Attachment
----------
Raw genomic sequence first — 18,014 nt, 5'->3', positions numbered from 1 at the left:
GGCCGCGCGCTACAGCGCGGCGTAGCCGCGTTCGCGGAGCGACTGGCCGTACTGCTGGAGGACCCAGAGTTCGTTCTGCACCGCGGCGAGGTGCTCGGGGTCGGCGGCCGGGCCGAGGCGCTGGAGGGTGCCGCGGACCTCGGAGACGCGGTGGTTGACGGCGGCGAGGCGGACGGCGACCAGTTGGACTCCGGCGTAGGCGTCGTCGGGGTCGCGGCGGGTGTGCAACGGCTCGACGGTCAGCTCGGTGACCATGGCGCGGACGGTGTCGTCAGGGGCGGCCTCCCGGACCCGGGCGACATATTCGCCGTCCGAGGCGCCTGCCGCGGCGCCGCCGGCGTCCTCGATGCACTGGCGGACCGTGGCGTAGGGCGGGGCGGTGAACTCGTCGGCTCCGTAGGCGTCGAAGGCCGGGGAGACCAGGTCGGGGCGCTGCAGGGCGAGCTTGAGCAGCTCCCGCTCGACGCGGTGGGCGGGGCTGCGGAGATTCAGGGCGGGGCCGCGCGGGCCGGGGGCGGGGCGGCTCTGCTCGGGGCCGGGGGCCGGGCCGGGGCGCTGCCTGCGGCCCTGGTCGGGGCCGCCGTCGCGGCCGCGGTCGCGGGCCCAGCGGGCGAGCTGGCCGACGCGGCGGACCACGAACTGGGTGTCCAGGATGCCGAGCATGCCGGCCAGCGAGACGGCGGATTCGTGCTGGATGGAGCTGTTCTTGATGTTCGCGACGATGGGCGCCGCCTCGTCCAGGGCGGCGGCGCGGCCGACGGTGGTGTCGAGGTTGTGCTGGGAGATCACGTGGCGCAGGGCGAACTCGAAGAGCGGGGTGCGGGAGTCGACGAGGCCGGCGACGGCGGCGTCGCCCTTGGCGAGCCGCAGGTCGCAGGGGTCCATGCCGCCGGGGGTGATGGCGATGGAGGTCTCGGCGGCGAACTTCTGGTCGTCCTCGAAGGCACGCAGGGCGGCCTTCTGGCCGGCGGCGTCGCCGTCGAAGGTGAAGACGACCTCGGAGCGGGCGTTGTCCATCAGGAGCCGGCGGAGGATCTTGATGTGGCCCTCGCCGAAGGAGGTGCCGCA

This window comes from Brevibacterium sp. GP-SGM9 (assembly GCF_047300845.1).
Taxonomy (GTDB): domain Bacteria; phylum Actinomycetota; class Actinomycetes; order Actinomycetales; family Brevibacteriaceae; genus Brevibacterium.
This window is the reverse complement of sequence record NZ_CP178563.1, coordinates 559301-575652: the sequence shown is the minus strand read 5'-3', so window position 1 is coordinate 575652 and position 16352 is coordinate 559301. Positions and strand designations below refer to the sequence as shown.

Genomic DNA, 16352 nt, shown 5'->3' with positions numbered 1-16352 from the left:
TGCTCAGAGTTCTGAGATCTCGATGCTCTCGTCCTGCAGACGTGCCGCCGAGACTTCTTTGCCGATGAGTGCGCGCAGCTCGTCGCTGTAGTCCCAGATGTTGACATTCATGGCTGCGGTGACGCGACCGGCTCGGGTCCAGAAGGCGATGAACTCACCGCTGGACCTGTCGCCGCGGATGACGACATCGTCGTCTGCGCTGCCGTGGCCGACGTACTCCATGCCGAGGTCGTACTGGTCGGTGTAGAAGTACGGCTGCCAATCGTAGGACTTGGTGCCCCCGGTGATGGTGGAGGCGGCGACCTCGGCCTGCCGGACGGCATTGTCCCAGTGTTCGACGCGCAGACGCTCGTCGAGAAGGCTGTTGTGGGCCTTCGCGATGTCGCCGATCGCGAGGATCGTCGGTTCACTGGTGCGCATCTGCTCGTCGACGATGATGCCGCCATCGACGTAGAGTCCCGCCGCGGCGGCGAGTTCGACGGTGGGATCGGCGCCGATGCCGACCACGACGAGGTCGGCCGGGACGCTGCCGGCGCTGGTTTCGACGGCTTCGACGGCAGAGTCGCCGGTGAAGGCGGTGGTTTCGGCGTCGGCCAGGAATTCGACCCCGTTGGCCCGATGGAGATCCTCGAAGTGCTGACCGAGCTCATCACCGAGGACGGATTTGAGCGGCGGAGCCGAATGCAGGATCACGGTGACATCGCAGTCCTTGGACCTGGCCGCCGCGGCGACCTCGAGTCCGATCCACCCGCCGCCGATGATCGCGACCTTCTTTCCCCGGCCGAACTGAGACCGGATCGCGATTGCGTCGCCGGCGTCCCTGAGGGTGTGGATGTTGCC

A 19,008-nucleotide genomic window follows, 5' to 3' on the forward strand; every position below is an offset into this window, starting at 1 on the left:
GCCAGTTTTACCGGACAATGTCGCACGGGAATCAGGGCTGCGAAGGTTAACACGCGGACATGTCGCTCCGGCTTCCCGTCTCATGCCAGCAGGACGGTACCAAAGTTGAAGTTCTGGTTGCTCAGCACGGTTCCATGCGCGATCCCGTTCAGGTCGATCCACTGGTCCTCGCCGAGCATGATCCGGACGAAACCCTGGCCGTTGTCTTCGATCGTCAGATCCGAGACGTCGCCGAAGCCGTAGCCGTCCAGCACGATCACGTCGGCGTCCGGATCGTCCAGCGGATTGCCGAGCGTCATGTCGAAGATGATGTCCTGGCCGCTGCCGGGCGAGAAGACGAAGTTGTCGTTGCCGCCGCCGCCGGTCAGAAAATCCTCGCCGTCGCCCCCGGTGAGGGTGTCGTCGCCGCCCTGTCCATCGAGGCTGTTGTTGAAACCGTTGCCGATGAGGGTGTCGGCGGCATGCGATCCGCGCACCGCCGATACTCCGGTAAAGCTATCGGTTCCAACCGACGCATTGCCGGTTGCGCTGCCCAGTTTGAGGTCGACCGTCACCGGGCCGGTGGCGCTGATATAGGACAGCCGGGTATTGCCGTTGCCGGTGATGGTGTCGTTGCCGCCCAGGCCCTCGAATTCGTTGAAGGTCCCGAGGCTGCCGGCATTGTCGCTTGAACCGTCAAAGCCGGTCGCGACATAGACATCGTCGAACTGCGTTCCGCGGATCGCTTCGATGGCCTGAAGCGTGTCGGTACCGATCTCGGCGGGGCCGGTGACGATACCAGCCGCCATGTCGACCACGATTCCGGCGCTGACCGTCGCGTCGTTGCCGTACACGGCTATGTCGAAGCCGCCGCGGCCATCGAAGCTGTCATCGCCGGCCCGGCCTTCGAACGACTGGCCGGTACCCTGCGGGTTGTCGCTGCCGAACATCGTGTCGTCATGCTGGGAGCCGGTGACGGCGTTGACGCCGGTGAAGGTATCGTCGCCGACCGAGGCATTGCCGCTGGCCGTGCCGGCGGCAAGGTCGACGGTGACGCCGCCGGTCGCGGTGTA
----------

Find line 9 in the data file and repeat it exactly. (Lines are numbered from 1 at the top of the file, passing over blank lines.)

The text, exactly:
GCCAGTTTTACCGGACAATGTCGCACGGGAATCAGGGCTGCGAAGGTTAACACGCGGACATGTCGCTCCGGCTTCCCGTCTCATGCCAGCAGGACGGTACCAAAGTTGAAGTTCTGGTTGCTCAGCACGGTTCCATGCGCGATCCCGTTCAGGTCGATCCACTGGTCCTCGCCGAGCATGATCCGGACGAAACCCTGGCCGTTGTCTTCGATCGTCAGATCCGAGACGTCGCCGAAGCCGTAGCCGTCCAGCACGATCACGTCGGCGTCCGGATCGTCCAGCGGATTGCCGAGCGTCATGTCGAAGATGATGTCCTGGCCGCTGCCGGGCGAGAAGACGAAGTTGTCGTTGCCGCCGCCGCCGGTCAGAAAATCCTCGCCGTCGCCCCCGGTGAGGGTGTCGTCGCCGCCCTGTCCATCGAGGCTGTTGTTGAAACCGTTGCCGATGAGGGTGTCGGCGGCATGCGATCCGCGCACCGCCGATACTCCGGTAAAGCTATCGGTTCCAACCGACGCATTGCCGGTTGCGCTGCCCAGTTTGAGGTCGACCGTCACCGGGCCGGTGGCGCTGATATAGGACAGCCGGGTATTGCCGTTGCCGGTGATGGTGTCGTTGCCGCCCAGGCCCTCGAATTCGTTGAAGGTCCCGAGGCTGCCGGCATTGTCGCTTGAACCGTCAAAGCCGGTCGCGACATAGACATCGTCGAACTGCGTTCCGCGGATCGCTTCGATGGCCTGAAGCGTGTCGGTACCGATCTCGGCGGGGCCGGTGACGATACCAGCCGCCATGTCGACCACGATTCCGGCGCTGACCGTCGCGTCGTTGCCGTACACGGCTATGTCGAAGCCGCCGCGGCCATCGAAGCTGTCATCGCCGGCCCGGCCTTCGAACGACTGGCCGGTACCCTGCGGGTTGTCGCTGCCGAACATCGTGTCGTCATGCTGGGAGCCGGTGACGGCGTTGACGCCGGTGAAGGTATCGTCGCCGACCGAGGCATTGCCGCTGGCCGTGCCGGCGGCAAGGTCGACGGTGACGCCGCCGGTCGCGGTGTA